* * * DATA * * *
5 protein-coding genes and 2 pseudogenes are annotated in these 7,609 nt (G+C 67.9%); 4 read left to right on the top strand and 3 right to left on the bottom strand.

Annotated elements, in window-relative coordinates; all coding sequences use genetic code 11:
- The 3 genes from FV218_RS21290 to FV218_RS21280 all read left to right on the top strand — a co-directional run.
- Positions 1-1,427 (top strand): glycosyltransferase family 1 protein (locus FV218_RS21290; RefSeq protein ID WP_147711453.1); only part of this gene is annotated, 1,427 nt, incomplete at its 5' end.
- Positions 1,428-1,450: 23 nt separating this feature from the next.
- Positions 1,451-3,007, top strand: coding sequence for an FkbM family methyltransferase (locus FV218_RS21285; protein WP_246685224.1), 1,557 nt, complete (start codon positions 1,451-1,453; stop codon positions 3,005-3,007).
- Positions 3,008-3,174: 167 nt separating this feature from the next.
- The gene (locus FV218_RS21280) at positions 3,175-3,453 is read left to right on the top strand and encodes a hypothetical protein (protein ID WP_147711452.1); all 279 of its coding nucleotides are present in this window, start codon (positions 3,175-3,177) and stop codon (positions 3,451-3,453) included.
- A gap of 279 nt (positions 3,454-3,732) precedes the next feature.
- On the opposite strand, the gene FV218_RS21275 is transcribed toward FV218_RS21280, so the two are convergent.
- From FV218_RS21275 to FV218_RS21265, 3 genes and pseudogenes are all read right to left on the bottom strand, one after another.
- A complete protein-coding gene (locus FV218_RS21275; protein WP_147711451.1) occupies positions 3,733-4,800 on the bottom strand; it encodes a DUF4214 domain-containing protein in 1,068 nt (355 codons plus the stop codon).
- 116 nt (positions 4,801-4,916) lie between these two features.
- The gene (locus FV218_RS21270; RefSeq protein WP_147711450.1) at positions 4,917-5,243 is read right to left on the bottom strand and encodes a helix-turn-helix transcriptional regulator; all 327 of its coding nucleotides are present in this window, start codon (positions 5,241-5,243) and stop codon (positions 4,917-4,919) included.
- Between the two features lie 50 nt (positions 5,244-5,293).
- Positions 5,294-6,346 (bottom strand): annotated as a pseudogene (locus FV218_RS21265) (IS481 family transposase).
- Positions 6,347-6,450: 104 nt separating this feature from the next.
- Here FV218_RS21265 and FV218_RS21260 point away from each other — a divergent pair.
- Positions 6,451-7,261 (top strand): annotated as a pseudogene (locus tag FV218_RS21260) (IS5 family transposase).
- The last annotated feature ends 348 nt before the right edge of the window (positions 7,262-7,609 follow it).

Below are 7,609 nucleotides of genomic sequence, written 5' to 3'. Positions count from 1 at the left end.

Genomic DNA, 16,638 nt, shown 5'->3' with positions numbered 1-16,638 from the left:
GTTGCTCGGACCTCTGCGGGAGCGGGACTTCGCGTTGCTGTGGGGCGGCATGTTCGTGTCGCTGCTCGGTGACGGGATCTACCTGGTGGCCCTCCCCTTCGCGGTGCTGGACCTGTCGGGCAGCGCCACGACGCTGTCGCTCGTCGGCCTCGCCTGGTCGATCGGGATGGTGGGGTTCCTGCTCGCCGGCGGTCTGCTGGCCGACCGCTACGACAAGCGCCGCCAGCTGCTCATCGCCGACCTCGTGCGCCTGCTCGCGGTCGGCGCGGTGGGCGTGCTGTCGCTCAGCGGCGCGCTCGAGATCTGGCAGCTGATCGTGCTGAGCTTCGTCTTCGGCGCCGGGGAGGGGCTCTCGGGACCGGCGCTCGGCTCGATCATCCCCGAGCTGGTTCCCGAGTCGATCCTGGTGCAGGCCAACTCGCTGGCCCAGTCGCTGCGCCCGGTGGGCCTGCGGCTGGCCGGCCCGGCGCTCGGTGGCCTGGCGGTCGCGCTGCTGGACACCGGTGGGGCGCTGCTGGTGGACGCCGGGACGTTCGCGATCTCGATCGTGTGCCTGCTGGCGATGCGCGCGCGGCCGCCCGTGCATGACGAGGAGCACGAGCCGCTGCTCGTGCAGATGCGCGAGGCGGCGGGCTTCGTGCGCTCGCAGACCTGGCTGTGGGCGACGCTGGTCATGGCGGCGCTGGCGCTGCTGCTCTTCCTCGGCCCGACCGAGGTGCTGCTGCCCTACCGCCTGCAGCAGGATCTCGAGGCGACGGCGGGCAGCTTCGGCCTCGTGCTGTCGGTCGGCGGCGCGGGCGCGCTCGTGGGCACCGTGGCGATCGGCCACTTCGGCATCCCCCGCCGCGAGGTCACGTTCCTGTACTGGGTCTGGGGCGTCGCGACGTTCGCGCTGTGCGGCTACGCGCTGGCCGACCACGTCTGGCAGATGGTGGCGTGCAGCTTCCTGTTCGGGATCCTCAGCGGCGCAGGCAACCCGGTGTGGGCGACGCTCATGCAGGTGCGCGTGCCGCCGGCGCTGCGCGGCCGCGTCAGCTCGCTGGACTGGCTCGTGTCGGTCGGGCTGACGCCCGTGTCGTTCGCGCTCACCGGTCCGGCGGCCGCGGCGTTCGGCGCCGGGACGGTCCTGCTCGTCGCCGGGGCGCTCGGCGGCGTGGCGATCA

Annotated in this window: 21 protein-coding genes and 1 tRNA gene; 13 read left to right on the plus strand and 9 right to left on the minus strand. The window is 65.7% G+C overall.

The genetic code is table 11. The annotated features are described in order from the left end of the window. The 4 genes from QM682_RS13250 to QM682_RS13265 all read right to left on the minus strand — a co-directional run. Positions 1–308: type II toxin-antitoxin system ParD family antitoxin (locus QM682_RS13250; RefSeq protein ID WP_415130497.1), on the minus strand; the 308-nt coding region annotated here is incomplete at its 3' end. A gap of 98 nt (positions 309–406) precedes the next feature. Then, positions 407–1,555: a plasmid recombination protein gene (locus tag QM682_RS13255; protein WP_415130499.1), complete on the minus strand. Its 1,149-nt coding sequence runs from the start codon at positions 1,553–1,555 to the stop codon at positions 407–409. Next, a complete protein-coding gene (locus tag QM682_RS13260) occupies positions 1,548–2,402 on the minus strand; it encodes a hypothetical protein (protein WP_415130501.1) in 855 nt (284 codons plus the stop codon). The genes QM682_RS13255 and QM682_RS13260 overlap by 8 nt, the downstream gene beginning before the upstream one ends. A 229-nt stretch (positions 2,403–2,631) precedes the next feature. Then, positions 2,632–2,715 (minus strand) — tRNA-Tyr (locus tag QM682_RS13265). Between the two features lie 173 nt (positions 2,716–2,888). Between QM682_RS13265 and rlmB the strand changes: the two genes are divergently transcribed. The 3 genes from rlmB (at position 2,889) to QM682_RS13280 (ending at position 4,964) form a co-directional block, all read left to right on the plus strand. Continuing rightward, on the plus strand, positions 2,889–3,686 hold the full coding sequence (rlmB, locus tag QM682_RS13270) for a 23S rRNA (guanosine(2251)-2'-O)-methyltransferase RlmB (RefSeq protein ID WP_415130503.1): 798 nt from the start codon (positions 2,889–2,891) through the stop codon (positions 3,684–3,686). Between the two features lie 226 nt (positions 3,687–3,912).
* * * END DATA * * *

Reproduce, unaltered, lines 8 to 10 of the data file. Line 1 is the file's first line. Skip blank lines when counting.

- The gene (locus FV218_RS21280) at positions 3,175-3,453 is read left to right on the top strand and encodes a hypothetical protein (protein ID WP_147711452.1); all 279 of its coding nucleotides are present in this window, start codon (positions 3,175-3,177) and stop codon (positions 3,451-3,453) included.
- A gap of 279 nt (positions 3,454-3,732) precedes the next feature.
- On the opposite strand, the gene FV218_RS21275 is transcribed toward FV218_RS21280, so the two are convergent.